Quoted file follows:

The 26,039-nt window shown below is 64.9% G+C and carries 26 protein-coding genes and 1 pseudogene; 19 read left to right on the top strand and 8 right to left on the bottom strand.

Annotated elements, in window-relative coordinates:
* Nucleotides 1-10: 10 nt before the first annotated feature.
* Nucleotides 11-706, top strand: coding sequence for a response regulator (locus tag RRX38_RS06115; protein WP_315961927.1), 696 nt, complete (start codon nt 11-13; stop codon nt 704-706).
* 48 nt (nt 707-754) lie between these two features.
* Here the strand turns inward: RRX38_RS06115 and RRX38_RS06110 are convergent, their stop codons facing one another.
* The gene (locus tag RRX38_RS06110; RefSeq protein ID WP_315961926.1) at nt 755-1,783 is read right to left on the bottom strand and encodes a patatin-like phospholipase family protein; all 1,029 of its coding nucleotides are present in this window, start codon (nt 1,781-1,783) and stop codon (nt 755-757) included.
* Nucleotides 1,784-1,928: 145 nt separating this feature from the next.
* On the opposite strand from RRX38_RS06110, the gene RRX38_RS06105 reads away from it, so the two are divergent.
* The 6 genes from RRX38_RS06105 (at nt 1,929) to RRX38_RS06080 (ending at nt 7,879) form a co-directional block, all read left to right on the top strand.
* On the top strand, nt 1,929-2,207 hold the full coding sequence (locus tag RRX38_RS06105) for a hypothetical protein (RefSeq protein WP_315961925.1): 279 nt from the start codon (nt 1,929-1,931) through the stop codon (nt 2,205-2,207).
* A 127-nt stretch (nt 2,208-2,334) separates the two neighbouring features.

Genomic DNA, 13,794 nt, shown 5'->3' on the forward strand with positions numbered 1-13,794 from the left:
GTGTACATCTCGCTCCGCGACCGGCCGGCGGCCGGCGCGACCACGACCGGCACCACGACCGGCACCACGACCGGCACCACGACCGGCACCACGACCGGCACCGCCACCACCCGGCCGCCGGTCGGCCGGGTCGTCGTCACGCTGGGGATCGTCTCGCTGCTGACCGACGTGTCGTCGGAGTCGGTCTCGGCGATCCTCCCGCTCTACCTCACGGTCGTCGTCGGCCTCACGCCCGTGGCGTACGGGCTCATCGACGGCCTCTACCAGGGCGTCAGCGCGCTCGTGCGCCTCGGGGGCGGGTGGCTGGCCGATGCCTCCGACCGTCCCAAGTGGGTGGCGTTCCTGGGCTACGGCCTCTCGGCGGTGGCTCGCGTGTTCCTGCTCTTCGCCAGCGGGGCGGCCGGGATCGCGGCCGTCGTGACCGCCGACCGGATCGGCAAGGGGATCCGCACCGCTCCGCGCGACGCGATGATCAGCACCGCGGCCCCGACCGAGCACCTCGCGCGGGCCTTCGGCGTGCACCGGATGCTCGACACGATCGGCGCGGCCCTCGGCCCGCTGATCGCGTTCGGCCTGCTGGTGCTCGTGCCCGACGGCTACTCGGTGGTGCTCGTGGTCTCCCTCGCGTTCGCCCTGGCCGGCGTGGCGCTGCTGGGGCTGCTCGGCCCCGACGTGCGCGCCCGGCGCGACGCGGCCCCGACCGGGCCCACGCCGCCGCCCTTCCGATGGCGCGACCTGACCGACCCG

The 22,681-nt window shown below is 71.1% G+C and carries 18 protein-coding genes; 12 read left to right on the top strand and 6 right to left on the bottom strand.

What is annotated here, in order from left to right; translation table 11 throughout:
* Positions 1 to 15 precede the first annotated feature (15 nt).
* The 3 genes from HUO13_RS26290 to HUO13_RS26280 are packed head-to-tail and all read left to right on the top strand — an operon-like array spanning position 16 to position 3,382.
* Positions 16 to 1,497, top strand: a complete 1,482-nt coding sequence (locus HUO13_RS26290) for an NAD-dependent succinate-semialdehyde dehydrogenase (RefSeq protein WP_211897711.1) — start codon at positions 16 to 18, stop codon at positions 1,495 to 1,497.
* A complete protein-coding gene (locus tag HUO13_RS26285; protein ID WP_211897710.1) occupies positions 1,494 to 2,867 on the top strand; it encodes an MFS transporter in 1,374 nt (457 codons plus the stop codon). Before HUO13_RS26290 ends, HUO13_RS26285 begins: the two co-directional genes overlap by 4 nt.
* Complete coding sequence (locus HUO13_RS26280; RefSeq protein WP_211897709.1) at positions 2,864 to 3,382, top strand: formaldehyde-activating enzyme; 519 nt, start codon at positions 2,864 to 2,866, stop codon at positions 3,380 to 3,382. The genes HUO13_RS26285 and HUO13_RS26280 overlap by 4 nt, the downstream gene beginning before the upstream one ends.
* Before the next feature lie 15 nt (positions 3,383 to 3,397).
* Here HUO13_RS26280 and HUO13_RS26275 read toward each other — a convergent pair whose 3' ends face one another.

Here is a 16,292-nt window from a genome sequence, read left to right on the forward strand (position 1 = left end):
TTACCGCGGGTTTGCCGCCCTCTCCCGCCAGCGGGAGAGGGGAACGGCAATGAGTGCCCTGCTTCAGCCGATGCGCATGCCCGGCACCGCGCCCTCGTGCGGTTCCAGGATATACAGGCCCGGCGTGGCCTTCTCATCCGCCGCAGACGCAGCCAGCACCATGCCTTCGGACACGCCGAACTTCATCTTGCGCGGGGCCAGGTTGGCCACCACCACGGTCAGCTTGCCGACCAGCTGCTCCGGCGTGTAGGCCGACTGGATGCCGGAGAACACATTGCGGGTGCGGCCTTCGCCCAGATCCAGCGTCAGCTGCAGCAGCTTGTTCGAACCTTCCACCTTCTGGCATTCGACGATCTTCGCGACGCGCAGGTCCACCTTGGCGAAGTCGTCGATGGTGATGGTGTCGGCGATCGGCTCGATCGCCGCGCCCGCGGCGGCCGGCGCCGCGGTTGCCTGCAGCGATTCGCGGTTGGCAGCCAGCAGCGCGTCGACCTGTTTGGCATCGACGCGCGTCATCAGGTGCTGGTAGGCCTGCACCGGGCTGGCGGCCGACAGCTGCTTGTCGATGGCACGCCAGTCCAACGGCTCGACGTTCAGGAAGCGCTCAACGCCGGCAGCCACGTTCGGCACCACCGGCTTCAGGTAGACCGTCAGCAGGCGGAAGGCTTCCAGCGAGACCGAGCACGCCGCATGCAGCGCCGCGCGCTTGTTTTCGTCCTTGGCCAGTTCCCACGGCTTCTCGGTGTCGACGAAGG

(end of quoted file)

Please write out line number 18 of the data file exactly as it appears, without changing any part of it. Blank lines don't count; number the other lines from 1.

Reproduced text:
* The 3 genes from HUO13_RS26290 to HUO13_RS26280 are packed head-to-tail and all read left to right on the top strand — an operon-like array spanning position 16 to position 3,382.